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Preparing Your Child for School, Part 1–Physical Development

With the recent start of school, parents often start to notice differences in their children. Sometimes these changes are due to new environments and new, unfamiliar situations that school presents. Other times these changes in children may be an indication of underdevelopment of the child: physically, mentally, or emotionally. Rates of development for these areas are different for each child. Underdevelopment does not mean something is wrong with your child, it may simply mean he or she has not yet developed or had enough  experience in a given situation to be confident. Recognizing this, and knowing what to do to promote healthy development in your child can bring great relief to a worried parent and tremendous confidence to the child

Children develop at different rates, and most children are more advanced in some areas than in others. There is no one quality or skill that is most important, but a combination of things will contribute to children's success. These include good health, physical well-being, social and emotional maturity, language skills, an ability to solve problems and think creatively, and general knowledge about the world.

Being ready for school depends partly on what the school expects, notes the U. S. Department of Education. One school may think it is very important for children to sit quietly and know the alphabet, while another may believe it is more important for children to get along well with others. You will want to visit your child's school to learn what the teachers and principal expect, and discuss any areas of disagreement.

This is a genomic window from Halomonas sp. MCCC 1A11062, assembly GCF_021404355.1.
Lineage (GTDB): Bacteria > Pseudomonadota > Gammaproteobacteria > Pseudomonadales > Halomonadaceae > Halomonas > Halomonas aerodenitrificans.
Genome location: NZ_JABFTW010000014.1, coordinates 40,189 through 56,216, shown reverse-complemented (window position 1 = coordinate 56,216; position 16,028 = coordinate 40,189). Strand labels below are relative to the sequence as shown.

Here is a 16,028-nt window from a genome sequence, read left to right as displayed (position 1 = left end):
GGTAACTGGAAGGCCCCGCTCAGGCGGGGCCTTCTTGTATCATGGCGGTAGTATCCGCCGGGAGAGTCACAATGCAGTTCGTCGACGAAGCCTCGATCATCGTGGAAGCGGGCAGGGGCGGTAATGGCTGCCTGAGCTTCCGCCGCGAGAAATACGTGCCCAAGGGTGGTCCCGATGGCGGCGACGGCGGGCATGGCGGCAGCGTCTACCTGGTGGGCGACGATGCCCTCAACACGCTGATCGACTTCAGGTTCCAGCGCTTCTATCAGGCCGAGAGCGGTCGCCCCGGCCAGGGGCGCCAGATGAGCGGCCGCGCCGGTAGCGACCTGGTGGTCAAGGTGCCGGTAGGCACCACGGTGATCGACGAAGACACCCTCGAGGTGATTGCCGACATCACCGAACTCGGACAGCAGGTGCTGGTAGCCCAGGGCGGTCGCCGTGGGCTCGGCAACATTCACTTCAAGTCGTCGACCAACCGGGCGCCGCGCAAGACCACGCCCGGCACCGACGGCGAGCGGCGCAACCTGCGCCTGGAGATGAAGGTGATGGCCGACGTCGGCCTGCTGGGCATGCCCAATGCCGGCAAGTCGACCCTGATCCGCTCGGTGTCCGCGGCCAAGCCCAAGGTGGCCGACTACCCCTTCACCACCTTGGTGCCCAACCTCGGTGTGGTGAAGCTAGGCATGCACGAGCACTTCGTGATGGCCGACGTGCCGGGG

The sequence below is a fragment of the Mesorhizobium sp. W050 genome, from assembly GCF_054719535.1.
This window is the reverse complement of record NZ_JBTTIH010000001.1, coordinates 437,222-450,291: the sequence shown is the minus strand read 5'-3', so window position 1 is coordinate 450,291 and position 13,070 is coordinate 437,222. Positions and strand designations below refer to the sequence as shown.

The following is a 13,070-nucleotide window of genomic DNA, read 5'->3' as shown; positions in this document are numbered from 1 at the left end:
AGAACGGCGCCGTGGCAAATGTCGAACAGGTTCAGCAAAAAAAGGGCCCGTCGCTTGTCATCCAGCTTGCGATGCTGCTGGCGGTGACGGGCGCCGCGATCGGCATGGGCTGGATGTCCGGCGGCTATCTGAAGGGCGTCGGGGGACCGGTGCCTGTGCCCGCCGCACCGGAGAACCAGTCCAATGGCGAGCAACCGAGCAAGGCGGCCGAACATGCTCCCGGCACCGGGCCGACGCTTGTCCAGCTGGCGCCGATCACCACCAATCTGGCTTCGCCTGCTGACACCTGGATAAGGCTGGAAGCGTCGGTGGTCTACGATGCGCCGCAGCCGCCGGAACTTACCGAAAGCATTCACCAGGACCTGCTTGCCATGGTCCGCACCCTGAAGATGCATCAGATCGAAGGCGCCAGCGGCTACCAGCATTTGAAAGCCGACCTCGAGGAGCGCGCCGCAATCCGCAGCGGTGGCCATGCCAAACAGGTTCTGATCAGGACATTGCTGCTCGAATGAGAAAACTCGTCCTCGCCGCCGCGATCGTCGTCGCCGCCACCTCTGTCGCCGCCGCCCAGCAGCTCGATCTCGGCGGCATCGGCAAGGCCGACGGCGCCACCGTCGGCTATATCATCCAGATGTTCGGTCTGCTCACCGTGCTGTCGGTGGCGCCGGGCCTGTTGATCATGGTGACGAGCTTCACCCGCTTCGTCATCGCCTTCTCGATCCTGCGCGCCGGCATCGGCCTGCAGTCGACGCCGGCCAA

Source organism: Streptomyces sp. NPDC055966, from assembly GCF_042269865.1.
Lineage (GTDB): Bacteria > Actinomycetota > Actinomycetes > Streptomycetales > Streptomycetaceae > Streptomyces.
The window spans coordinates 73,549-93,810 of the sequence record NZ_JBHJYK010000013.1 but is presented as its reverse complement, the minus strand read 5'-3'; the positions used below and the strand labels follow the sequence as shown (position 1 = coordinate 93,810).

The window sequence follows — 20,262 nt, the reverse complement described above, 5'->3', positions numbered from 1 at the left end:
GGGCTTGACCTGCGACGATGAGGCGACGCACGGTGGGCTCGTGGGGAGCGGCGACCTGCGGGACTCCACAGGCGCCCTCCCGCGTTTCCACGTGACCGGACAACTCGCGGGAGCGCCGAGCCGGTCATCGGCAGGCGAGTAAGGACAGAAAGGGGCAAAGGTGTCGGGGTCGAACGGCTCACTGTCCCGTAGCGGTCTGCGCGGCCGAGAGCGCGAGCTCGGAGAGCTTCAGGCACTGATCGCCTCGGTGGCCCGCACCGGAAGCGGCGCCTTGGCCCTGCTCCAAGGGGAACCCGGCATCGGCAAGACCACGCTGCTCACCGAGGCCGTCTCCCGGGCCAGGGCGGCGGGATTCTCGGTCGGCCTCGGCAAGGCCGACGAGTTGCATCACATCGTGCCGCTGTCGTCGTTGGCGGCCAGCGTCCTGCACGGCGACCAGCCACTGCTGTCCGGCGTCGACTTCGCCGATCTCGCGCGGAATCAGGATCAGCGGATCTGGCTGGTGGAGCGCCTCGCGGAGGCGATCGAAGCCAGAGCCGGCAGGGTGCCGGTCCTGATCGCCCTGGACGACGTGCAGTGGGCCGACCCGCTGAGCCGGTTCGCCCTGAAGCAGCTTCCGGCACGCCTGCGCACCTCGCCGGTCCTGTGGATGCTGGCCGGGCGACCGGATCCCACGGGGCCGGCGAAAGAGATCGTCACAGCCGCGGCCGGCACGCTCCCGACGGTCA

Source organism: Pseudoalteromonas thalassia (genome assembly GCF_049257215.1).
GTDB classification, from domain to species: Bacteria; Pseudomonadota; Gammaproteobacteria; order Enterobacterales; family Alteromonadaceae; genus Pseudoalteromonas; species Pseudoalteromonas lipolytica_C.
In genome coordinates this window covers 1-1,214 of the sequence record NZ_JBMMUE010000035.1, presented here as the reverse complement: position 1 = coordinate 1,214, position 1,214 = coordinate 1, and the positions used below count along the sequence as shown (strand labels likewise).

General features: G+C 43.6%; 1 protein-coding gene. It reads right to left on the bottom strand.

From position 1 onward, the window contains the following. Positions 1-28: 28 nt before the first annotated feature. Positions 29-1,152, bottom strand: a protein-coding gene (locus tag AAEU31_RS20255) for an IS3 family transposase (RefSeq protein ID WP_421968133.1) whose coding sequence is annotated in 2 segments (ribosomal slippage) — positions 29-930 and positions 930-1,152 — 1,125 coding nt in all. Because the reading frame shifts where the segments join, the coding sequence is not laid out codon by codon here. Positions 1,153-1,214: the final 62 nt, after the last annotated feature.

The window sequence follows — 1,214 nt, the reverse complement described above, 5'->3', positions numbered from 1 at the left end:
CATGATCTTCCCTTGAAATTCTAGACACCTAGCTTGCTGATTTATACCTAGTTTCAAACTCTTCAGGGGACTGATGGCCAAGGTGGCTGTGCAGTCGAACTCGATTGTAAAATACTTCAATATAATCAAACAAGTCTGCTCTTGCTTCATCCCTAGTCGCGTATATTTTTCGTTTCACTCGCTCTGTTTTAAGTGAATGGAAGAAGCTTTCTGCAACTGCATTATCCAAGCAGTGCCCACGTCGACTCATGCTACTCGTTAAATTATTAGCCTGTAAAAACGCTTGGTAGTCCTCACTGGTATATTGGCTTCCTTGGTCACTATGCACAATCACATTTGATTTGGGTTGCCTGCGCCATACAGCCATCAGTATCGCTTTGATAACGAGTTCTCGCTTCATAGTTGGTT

Schools may have different priorities, but most educators agree that the following areas are important for success: good health and physical well-being, social and emotional preparation, and language and general knowledge. We will discuss how to prepare your child in each of these areas.

Food, Health, & Physical Well-Being

Young children need nutritious food, enough sleep, safe places to play, and regular medical care. These things help children get a good start in life and lessen the chances that they will later have serious health problems or trouble learning. Good health for children begins before birth with good prenatal care. It continues after birth with a balanced diet. School-aged children can concentrate better in class if they eat nutritionally balanced meals. These should include breads, cereals, and other grains products, fruits, vegetables, meat, poultry, fish, beans, and dairy products. Avoid too many saturated fats and sweets.

Children aged two through five generally can eat the same foods as adults but in smaller portions. Your child's doctor or clinic can provide advice on feeding babies and toddlers. Federal, state and local aid is available for parents who need food in order to make sure their children get a balanced diet. For information and to find out if you are eligible, contact your local or state health department.

Preschoolers require regular medical and dental checkups and immunizations. It's important to find a doctor or a clinic where children can receive routine health care as well as special treatment if they are sick or injured. Children need immunizations beginning around the age of two months to prevent diseases such as measles, mumps, rubella (German measles), diphtheria, tetanus, whooping cough, Hib (a type of influenza), polio, and tuberculosis. These diseases can have serious effects on physical and mental development. Regular dental checkups should begin at the latest by the age of three.

Preschoolers need opportunities to exercise and develop muscle coordination. To learn to control large muscles, children need to throw balls, run, jump, climb, and dance to music. To learn to control small muscles, particularly in the hands and fingers, they need to color with crayons, put together puzzles, use blunt-tipped scissors, and zip jackets. In kindergarten, they will build upon these skills.

For more resources for healthy child development, click here.

Click here to learn about "The 6 Best Things You Can Do For Your Children."

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